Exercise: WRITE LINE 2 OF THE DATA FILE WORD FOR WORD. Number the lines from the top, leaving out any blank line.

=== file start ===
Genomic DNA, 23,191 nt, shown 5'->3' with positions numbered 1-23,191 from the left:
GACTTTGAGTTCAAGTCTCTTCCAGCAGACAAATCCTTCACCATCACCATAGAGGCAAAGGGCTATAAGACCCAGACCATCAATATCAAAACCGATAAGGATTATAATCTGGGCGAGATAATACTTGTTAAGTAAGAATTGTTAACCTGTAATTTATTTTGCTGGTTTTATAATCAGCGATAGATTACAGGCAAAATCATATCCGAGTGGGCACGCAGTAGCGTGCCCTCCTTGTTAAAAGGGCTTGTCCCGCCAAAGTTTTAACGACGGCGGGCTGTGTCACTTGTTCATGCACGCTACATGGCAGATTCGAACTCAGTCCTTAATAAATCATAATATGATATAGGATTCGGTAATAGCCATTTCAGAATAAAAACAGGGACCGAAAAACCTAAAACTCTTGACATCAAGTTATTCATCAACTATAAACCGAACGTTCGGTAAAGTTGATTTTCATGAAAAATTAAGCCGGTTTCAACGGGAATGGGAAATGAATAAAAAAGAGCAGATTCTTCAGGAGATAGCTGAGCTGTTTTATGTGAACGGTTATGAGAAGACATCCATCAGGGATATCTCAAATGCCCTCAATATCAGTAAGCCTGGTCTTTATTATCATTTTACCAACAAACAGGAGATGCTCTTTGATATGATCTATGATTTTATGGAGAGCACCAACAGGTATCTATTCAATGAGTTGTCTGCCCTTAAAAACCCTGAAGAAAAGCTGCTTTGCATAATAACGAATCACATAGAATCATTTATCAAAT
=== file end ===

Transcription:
GACTTTGAGTTCAAGTCTCTTCCAGCAGACAAATCCTTCACCATCACCATAGAGGCAAAGGGCTATAAGACCCAGACCATCAATATCAAAACCGATAAGGATTATAATCTGGGCGAGATAATACTTGTTAAGTAAGAATTGTTAACCTGTAATTTATTTTGCTGGTTTTATAATCAGCGATAGATTACAGGCAAAATCATATCCGAGTGGGCACGCAGTAGCGTGCCCTCCTTGTTAAAAGGGCTTGTCCCGCCAAAGTTTTAACGACGGCGGGCTGTGTCACTTGTTCATGCACGCTACATGGCAGATTCGAACTCAGTCCTTAATAAATCATAATATGATATAGGATTCGGTAATAGCCATTTCAGAATAAAAACAGGGACCGAAAAACCTAAAACTCTTGACATCAAGTTATTCATCAACTATAAACCGAACGTTCGGTAAAGTTGATTTTCATGAAAAATTAAGCCGGTTTCAACGGGAATGGGAAATGAATAAAAAAGAGCAGATTCTTCAGGAGATAGCTGAGCTGTTTTATGTGAACGGTTATGAGAAGACATCCATCAGGGATATCTCAAATGCCCTCAATATCAGTAAGCCTGGTCTTTATTATCATTTTACCAACAAACAGGAGATGCTCTTTGATATGATCTATGATTTTATGGAGAGCACCAACAGGTATCTATTCAATGAGTTGTCTGCCCTTAAAAACCCTGAAGAAAAGCTGCTTTGCATAATAACGAATCACATAGAATCATTTATCAAAT